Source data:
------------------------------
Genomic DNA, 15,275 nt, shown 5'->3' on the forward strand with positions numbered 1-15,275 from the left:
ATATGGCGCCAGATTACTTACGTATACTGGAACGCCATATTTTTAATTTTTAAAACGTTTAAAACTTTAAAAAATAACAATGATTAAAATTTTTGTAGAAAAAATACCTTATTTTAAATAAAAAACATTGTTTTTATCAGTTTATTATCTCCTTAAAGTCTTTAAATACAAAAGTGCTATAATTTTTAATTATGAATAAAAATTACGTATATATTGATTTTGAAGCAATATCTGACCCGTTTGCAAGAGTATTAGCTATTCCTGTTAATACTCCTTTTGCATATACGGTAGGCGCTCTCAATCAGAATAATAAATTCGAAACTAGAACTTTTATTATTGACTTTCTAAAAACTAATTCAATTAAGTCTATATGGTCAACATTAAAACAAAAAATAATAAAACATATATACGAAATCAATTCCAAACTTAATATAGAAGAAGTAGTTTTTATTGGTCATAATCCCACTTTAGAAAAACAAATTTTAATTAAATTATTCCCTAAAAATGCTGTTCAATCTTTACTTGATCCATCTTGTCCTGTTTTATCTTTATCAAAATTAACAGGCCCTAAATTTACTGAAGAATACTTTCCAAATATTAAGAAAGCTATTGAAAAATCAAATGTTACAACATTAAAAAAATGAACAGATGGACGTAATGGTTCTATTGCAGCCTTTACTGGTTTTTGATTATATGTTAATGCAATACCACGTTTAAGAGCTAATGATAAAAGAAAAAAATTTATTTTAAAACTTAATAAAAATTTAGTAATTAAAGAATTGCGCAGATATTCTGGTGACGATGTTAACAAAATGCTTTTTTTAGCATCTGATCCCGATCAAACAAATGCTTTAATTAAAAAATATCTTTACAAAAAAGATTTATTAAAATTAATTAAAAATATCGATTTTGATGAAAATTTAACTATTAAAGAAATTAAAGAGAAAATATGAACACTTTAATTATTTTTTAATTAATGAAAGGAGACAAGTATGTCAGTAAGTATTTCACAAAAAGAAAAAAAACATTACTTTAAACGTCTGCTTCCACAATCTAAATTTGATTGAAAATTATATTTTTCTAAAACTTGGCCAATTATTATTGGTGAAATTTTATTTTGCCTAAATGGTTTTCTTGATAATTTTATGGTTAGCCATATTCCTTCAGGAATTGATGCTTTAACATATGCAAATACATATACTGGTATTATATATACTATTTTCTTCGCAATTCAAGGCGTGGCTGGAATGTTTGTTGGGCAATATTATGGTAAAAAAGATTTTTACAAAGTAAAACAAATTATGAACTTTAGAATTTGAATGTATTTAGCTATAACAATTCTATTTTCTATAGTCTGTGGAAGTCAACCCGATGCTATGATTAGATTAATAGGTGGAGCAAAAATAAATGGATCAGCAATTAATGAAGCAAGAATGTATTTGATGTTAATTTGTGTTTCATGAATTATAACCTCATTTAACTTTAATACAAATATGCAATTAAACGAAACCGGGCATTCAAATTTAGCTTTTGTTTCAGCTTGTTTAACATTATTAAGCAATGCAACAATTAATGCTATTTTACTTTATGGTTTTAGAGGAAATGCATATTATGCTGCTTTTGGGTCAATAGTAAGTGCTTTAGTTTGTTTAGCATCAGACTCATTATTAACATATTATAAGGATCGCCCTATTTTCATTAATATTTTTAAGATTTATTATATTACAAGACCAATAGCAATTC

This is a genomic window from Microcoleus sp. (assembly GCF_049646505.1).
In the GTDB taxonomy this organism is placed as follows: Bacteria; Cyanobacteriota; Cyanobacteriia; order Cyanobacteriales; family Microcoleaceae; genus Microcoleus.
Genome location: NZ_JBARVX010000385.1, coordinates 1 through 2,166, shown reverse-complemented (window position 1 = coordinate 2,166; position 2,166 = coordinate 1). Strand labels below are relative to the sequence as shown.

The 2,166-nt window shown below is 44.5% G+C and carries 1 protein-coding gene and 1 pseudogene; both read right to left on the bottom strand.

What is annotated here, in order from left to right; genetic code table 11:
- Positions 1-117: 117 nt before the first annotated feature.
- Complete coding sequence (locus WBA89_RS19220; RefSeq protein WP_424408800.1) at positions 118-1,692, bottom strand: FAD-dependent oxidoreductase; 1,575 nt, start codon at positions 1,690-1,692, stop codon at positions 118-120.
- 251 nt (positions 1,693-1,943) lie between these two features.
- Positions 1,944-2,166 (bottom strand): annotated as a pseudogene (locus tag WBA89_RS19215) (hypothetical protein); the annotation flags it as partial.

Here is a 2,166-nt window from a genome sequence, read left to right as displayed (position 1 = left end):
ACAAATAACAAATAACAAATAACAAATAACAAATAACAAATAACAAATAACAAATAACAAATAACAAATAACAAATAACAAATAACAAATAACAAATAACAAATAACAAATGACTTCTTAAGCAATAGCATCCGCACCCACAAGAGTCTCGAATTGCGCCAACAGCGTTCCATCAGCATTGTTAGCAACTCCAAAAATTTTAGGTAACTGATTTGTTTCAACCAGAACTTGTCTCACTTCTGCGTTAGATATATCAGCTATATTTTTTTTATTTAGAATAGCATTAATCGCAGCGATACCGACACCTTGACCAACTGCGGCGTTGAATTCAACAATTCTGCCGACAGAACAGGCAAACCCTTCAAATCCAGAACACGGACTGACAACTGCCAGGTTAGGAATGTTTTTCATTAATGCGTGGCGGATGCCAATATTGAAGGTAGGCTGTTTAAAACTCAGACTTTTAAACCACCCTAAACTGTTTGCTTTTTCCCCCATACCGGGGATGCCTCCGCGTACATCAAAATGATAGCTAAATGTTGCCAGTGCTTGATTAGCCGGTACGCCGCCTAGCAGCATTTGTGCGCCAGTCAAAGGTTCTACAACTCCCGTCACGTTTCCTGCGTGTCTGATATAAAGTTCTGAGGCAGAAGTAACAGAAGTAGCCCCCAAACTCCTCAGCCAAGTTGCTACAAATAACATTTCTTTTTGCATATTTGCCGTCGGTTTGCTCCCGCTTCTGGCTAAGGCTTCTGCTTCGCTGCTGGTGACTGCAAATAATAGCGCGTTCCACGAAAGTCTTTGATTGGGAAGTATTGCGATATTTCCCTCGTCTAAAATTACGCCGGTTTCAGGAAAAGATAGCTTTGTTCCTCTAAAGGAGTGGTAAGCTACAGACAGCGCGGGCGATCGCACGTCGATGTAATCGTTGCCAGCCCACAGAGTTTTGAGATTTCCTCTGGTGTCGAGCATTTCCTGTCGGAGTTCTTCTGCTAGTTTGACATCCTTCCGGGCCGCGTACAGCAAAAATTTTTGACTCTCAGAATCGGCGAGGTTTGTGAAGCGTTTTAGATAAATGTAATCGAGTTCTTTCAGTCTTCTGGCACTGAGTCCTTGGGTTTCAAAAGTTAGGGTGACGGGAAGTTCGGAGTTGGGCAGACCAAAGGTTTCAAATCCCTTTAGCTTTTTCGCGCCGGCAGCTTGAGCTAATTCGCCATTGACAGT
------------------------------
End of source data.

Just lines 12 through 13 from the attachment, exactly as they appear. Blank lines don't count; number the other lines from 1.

Here is a 2,166-nt window from a genome sequence, read left to right as displayed (position 1 = left end):
ACAAATAACAAATAACAAATAACAAATAACAAATAACAAATAACAAATAACAAATAACAAATAACAAATAACAAATAACAAATAACAAATAACAAATAACAAATAACAAATGACTTCTTAAGCAATAGCATCCGCACCCACAAGAGTCTCGAATTGCGCCAACAGCGTTCCATCAGCATTGTTAGCAACTCCAAAAATTTTAGGTAACTGATTTGTTTCAACCAGAACTTGTCTCACTTCTGCGTTAGATATATCAGCTATATTTTTTTTATTTAGAATAGCATTAATCGCAGCGATACCGACACCTTGACCAACTGCGGCGTTGAATTCAACAATTCTGCCGACAGAACAGGCAAACCCTTCAAATCCAGAACACGGACTGACAACTGCCAGGTTAGGAATGTTTTTCATTAATGCGTGGCGGATGCCAATATTGAAGGTAGGCTGTTTAAAACTCAGACTTTTAAACCACCCTAAACTGTTTGCTTTTTCCCCCATACCGGGGATGCCTCCGCGTACATCAAAATGATAGCTAAATGTTGCCAGTGCTTGATTAGCCGGTACGCCGCCTAGCAGCATTTGTGCGCCAGTCAAAGGTTCTACAACTCCCGTCACGTTTCCTGCGTGTCTGATATAAAGTTCTGAGGCAGAAGTAACAGAAGTAGCCCCCAAACTCCTCAGCCAAGTTGCTACAAATAACATTTCTTTTTGCATATTTGCCGTCGGTTTGCTCCCGCTTCTGGCTAAGGCTTCTGCTTCGCTGCTGGTGACTGCAAATAATAGCGCGTTCCACGAAAGTCTTTGATTGGGAAGTATTGCGATATTTCCCTCGTCTAAAATTACGCCGGTTTCAGGAAAAGATAGCTTTGTTCCTCTAAAGGAGTGGTAAGCTACAGACAGCGCGGGCGATCGCACGTCGATGTAATCGTTGCCAGCCCACAGAGTTTTGAGATTTCCTCTGGTGTCGAGCATTTCCTGTCGGAGTTCTTCTGCTAGTTTGACATCCTTCCGGGCCGCGTACAGCAAAAATTTTTGACTCTCAGAATCGGCGAGGTTTGTGAAGCGTTTTAGATAAATGTAATCGAGTTCTTTCAGTCTTCTGGCACTGAGTCCTTGGGTTTCAAAAGTTAGGGTGACGGGAAGTTCGGAGTTGGGCAGACCAAAGGTTTCAAATCCCTTTAGCTTTTTCGCGCCGGCAGCTTGAGCTAATTCGCCATTGACAGT